The latest BP guidelines, issued in 2003 by the National Heart, Lung, and Blood Institute, divide BP measurements into four general categories including normal (BP below 120/80 mmHg), pre-hypertension (BP of 120-139 systolic and 80-89 diastolic), Stage 1 hypertension (BP of 140-159 systolic and 90-99 diastolic), and Stage 2 hypertension (BP of 160 or higher systolic and 100 or higher diastolic). To get an accurate BP reading, a healthcare professional should evaluate the readings based on the average of two or more BP readings.
In a doctor's office, BP readings are usually taken when sitting or lying down and relaxed. Healthcare professionals recommend avoiding coffee or cigarettes 30 minutes before having BP taken, wearing short sleeves, and going to the bathroom before the BP reading. Having a full bladder can change the BP reading. They also recommend that patients sit for five minutes before the test.
Physical examination and blood tests: If hypertension, or high blood pressure (HBP), is determined, the doctor may ask questions such as medical history and diet and lifestyle. The doctor may also order various routine tests. Risk factors of HBP are evaluated, including electrolyte levels, such as sodium, potassium and chloride, high cholesterol levels, such as total cholesterol, low density lipoprotein (LDL), high density lipoprotein (HDL) and triglycerides, calcium levels, diabetes (uncontrolled blood sugar levels), medications and supplements the individual is currently taking, and obesity (BMI or body mass index) measurement.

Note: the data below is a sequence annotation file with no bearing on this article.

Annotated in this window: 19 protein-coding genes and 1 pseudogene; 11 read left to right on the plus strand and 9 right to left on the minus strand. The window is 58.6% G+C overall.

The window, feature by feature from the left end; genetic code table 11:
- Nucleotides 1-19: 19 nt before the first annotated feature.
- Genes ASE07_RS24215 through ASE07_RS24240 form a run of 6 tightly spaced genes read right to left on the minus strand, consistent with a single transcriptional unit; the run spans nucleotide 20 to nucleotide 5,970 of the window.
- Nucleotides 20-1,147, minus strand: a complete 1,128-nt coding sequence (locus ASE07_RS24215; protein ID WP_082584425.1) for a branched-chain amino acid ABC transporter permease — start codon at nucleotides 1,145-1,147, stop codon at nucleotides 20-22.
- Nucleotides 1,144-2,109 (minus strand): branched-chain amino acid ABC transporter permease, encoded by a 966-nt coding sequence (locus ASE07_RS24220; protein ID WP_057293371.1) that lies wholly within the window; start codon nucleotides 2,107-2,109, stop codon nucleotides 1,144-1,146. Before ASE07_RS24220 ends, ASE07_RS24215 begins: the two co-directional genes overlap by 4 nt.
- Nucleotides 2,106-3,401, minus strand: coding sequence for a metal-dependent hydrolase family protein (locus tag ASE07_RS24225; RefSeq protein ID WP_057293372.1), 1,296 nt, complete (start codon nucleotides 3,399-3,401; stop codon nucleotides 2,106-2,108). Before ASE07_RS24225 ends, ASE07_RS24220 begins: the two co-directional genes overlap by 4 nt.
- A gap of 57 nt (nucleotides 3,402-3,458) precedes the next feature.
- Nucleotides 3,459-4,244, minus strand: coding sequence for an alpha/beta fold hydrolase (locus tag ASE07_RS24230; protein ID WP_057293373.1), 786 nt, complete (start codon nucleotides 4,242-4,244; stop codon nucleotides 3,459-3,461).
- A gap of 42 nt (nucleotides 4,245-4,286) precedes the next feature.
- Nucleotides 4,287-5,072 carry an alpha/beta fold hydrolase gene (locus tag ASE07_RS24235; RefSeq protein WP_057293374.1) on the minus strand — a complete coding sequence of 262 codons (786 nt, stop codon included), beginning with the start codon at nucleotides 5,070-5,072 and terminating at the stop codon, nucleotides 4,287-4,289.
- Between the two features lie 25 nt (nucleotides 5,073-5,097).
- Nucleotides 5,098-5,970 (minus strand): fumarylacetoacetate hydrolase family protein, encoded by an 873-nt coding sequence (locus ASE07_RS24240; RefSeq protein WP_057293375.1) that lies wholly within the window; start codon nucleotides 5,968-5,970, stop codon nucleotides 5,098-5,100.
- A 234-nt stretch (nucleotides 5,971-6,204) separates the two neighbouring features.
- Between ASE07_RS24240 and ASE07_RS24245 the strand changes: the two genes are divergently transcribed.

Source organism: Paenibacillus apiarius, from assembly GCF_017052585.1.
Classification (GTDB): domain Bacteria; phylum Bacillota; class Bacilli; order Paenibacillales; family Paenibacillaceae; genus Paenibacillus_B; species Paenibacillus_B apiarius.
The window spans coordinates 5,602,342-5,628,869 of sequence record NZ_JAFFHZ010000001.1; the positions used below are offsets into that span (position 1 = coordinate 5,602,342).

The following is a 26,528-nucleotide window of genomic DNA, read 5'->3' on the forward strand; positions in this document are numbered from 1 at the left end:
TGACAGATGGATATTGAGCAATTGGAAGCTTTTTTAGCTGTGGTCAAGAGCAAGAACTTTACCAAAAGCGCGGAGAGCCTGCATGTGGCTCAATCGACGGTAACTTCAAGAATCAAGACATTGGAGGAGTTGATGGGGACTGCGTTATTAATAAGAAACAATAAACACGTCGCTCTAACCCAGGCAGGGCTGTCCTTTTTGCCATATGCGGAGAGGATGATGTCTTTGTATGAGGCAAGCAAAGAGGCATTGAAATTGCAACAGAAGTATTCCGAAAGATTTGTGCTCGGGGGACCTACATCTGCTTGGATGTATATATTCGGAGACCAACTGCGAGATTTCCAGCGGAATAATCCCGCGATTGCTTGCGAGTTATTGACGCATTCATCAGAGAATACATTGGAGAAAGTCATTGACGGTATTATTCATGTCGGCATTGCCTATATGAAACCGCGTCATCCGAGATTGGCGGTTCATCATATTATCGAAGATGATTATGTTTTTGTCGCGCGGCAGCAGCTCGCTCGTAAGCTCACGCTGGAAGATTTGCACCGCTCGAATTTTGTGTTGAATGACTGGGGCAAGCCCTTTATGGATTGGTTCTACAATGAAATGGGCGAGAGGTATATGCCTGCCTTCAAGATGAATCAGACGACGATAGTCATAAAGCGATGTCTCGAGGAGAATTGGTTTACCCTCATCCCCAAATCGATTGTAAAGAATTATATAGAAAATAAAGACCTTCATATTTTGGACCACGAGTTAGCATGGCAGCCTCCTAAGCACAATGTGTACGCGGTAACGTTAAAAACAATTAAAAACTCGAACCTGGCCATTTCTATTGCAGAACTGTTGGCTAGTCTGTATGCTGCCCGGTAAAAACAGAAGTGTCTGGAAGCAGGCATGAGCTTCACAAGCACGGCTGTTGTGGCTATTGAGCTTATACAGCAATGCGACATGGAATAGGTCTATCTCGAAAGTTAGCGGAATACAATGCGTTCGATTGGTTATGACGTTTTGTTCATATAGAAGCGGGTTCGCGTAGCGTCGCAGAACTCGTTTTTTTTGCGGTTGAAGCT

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Before diagnosing high blood pressure, your healthcare providers will check--and recheck--your blood pressure. They’ll also ask questions about your personal and family health history, check your weight, and possibly do some lab tests, an EKG, and other tests. Part of the reason for these tests is to find out if another condition is causing your high blood pressure—or if your high blood pressure is leading to other problems (such as heart or kidney disease).